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The Mouth: Dundee’s fare neither star nor benchwarmer

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The Mouth of the Columbia



Published on November 2, 2017 12:01AM

Last changed on November 2, 2017 12:13PM

Pizza: on the left, Ricardo’s, on the right, Tillamook Head.

Pizza: on the left, Ricardo’s, on the right, Tillamook Head.

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Hot Lips burger: japaleños, pepper jack cheese, friend onions, chipotle mayo

Hot Lips burger: japaleños, pepper jack cheese, friend onions, chipotle mayo

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For sports fans, fall presents a veritable quandary. As the summer sun recedes into late October and early November, the big three American professional leagues perk up. For a short time, the NFL, NBA and MLB not only overlap, but offer compelling reasons to tune in: baseball is neck-deep in the playoffs, football games become make-or-break, and basketball’s new-look teams are taking shape.

On a few nights during this sports smorgasbord, I found myself at Dundee’s Bar & Grill in Seaside, drifting from one game to another.

Like any sports bar worth its salt, Dundee’s has plenty of TVs, not only above the bar and papering the walls, but in a number of booths, too. And, as opposed to the more communal bar experience, it can be nice to have your own personal screen — sometimes you want to go out, be cooked for, but avoid the comments of would-be experts.

Along with the glowing flat-screens, the collective groans, cheers and a cute but superfluous icy track ringing the bar that keeps drinks cold, Dundee’s offers the requisite sports bar foods: burgers, wings, pizza and the like. All come in reasonably hefty portions.

To put it in sports terms: Dundee’s fare is akin to a “replacement-level player.” In other words: the food is neither star nor benchwarmer, but a dependable worker who executes a limited role.

To be sure: players such as these, while perhaps indistinct, are necessary. Like a good blocker or third baseman, sometimes you need a simple sports bar with good sight-lines and food you can keep picking at through the commercials.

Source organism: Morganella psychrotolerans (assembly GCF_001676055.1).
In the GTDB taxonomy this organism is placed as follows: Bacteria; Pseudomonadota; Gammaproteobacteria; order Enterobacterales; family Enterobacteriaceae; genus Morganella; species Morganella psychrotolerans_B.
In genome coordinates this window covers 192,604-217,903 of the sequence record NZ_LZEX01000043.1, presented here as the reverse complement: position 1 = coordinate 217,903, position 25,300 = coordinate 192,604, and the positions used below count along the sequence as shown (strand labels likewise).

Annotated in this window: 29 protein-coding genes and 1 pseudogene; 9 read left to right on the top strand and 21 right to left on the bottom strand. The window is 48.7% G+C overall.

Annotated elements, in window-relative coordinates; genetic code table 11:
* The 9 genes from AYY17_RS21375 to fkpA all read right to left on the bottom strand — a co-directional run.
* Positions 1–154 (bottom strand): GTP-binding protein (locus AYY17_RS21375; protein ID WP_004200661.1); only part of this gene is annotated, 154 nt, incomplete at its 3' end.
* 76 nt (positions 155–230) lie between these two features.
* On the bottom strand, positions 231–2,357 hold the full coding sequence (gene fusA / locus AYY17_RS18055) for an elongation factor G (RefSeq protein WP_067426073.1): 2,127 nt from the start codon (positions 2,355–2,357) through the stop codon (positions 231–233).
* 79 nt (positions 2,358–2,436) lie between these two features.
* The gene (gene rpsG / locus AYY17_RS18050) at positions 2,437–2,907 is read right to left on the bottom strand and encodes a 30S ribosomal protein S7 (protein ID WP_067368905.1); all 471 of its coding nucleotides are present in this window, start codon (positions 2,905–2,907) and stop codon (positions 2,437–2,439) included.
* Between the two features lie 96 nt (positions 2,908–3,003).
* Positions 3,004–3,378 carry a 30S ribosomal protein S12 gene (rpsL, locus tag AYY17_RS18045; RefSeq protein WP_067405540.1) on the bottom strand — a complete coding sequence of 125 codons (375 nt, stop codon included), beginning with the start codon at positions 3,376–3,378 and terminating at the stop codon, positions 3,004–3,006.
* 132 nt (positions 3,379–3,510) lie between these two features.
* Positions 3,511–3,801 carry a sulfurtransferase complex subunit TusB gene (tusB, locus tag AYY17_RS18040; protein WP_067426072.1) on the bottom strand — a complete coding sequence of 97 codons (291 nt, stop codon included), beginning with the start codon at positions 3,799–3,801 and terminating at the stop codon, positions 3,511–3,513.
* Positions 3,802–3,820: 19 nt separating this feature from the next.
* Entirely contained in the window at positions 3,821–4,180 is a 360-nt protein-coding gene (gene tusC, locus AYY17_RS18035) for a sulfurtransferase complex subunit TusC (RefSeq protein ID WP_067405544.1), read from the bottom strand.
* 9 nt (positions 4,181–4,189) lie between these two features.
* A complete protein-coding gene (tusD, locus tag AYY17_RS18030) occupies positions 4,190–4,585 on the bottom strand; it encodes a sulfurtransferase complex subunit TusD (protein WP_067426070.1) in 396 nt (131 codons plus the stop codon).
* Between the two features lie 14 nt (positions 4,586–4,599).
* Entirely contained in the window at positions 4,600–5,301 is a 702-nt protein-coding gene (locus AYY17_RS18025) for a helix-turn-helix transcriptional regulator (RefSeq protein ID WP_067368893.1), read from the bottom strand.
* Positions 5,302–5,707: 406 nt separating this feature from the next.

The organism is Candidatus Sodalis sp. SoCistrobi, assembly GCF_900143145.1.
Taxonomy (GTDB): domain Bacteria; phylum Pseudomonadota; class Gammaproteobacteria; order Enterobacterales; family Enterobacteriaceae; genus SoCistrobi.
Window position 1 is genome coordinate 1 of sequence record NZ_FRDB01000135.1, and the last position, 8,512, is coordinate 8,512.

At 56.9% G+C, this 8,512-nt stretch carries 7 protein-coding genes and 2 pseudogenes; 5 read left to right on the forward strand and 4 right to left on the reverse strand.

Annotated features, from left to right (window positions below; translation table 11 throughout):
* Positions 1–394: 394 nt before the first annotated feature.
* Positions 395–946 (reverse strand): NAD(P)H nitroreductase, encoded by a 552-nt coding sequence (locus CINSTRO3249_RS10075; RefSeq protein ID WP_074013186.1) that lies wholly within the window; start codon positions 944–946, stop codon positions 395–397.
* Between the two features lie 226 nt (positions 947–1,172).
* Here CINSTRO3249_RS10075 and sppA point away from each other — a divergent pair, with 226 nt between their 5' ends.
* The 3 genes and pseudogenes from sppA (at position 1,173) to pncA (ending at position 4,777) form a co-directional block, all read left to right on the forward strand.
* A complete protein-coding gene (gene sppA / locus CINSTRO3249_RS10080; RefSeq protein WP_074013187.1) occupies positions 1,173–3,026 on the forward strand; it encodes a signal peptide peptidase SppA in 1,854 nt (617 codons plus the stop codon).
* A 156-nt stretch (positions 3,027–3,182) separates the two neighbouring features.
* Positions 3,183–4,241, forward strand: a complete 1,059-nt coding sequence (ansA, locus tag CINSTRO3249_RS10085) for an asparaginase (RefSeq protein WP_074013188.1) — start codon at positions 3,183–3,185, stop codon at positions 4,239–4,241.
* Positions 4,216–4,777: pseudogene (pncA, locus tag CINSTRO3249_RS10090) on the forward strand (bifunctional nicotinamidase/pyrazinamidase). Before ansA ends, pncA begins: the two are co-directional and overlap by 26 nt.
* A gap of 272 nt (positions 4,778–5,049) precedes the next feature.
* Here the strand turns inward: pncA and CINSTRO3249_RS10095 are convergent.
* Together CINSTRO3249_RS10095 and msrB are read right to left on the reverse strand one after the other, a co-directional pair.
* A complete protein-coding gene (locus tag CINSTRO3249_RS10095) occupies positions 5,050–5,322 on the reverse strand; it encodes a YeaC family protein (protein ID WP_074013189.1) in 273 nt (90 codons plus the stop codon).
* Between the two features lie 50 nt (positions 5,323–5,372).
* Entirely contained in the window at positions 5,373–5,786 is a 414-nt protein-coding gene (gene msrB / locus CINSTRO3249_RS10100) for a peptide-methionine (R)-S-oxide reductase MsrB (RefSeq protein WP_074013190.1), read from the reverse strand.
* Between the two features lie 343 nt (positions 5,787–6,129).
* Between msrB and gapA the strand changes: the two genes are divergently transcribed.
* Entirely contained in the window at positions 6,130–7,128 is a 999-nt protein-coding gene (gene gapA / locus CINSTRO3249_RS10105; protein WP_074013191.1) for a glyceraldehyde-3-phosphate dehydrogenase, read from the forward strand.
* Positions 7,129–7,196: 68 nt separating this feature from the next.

I began with the burger. It’s big, but the patty is thin and wide, flattened out. Bites have a beef-to-bun ratio that’s light on beef. Of the handful of different variations, I had the Hot Lips ($9.99), and enjoyed the generous, gooey, creamy pile-up of pepper jack, twangy jalapeños, chipotle mayo and crispy shards of fried onion. Midway through I was dabbing sweat from my welled-up cheeks.

The burger, like most of the sandwich-heavy menu, comes stocked with house-made potato chips, which I found wholly dull — either tasteless, oily crunch or soft and cardboard-y. Fries, tots, sweet potato fries, chowder, chili or a trip through salad bar can be had for $1.99 more.

The salad bar, with a foot still planted in the era where cottage cheese and peaches are indispensable, was nonetheless worth the minimal up-charge. I was thankful for the spinach, so much heartier than a wilting, watery iceberg mix. Really though, the simple act of making it my way is what did it. (On a recent trip to a similar sports bar I was reminded how lame salads at places like these can be: easily ruined with a crop dusting of chalky shredded cheese, for example.)

Despite the thin, snappy parlor-style crust, Dundee’s pizzas are weighty, loaded with deep layers of cheese, an unsweetened marinara and piled with toppings. In one instance I counted seven pepperonis layered over each other.

There are four tiers of pie and four sizes, from 8-to-16 inches. The premium-tier 16-inch varieties top out at $25.99. I tried two different iterations from the most-loaded category, both marinara-based: the Ricardo’s and the Tillamook Head, which a server told me was one of the most popular. The Tillamook Head was absolutely teeming, with almost full coverage of ground beef and sausage blacking out everything below (salami, pepperoni, Canadian bacon, mushrooms, olives, green peppers, onions, pineapple). Seriously, it was burgers upon burgers of ground meats. The Ricardo’s, with salty prosciutto, pepperoni, garlic and olives, swerves into its own lane thanks to dry chèvre and sun-dried tomatoes. The pizza hit the necessary marks.

So did the fried, beer-battered fish. Cod, tuna and halibut are available, either as fish-and-chips or in a sandwich. I went with the sandwich, and on the server’s recommendation, chose the tuna ($12.99). The crust was right on, the fish thick and flaky. And while not astoundingly fresh or flavorful, the essence was there.

The Wings (eight for $8.99, available in hot & spicy, teriyaki, spicy Asian and BBQ) were big, and they scratch that itch.

And while no particular dish I ate at Dundee’s will be gracing the All-Star Team, they all earn their spots on the roster. Just like replacement-level players, when they’re doing their job right, you might not even notice. As such, what may end up coloring your experience at Dundee’s is whether your team wins.


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